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Tighter labor markets mean less money

In a pandemic, things change quickly. And a rapidly changing economy is making the Federal Reserve catch up.

  • Less than a month ago, the Fed made an abrupt move towards a more restrictive monetary policy stance. Late last week, the data indicated an even faster withdrawal of the stimulus.

Why it matters: Cheap money is baked into the economy, so the Fed’s moves to take it away risk abrupt swings in markets that could spill over into the economy again.

According to the numbers: Friday’s labor market data is Figure A. While the opening headlines focused on weak payroll growth, the report points to an exceptionally tight labor market, which is contributing to already high inflation.

  • The unemployment rate has fallen to 3.9%. In the last economic cycle, this level was only reached in May 2018 – at which point the Fed had already raised interest rates six times (now: zero).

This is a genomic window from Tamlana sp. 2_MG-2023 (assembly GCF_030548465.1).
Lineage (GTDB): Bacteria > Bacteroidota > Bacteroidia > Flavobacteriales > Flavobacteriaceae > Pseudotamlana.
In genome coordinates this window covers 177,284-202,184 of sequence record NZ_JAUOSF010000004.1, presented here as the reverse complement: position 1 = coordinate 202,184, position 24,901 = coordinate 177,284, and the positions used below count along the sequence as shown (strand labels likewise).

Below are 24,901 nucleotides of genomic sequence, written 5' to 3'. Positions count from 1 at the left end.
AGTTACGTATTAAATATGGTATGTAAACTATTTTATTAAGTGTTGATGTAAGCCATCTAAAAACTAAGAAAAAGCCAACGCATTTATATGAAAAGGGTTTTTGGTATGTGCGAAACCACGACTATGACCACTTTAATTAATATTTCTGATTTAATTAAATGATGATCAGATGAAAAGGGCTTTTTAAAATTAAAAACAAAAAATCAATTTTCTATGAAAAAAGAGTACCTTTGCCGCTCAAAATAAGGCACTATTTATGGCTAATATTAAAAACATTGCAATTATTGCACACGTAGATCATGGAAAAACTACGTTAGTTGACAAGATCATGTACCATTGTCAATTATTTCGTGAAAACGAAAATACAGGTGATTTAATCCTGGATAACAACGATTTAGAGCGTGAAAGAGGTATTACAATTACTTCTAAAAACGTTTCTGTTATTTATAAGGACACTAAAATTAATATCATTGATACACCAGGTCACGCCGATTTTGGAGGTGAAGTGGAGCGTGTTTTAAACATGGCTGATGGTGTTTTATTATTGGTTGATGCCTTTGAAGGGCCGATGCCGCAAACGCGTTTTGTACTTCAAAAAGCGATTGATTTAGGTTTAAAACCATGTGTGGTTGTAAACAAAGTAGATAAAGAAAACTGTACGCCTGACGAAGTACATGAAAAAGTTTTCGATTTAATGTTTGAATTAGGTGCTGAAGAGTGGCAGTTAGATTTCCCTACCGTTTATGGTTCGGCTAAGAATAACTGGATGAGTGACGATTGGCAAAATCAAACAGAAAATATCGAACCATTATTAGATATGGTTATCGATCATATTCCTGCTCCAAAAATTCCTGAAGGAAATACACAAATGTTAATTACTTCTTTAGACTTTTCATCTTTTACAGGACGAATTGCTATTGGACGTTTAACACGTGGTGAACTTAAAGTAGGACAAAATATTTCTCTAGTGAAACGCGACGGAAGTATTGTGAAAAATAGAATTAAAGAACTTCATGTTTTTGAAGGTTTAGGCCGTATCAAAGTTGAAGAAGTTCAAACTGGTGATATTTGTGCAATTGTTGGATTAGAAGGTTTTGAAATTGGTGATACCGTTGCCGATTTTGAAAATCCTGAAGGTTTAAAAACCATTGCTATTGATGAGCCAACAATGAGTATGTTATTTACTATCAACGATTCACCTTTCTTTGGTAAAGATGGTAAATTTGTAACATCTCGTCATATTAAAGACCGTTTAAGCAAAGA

• Wages are not only rising, but faster and faster. The average hourly wage increased 4.7% throughout 2021, but increased 6.2% per year in the last three months of the year.

Between the lines: An easy way to look at monthly job numbers is to see if employers have many jobs on their payroll (good!) Or not (bad!).

But which numbers are most important depends on the economic moment. For example, employment growth numbers are usually useful for identifying when the economy is falling into recession.

  • Now that inflation concerns are paramount, indicators of labor tightness – such as the unemployment rate – are the most likely to attract the Fed’s attention.
  • Wide levels of underemployment (known as U-6) have also almost returned to pre-pandemic levels. It fell to 7.3% in December, compared to 7% in February 2020.

What you say: “No matter how you slice the data, it’s hard to avoid the conclusion that the job market is very tight,” JPMorgan’s Michael Feroli wrote in a note.

  • The futures markets agree with CME Group and are now pricing in a 70% chance of a rate hike in March, up from 36% in early December.

Yes but: While the labor market is recovering rapidly overall, the improvement is not uniform. The unemployment rate among black Americans rose as much as 0.6 percentage points to 7.1% in December – and Fed leaders have declared that they want broad and inclusive prosperity.

The bottom line: The job market has become tighter, faster than most people, including at the Fed, would have thought possible just a few months ago. Politicians are now well on their way to following suit.

Go deeper: Record minimum wage increases in states

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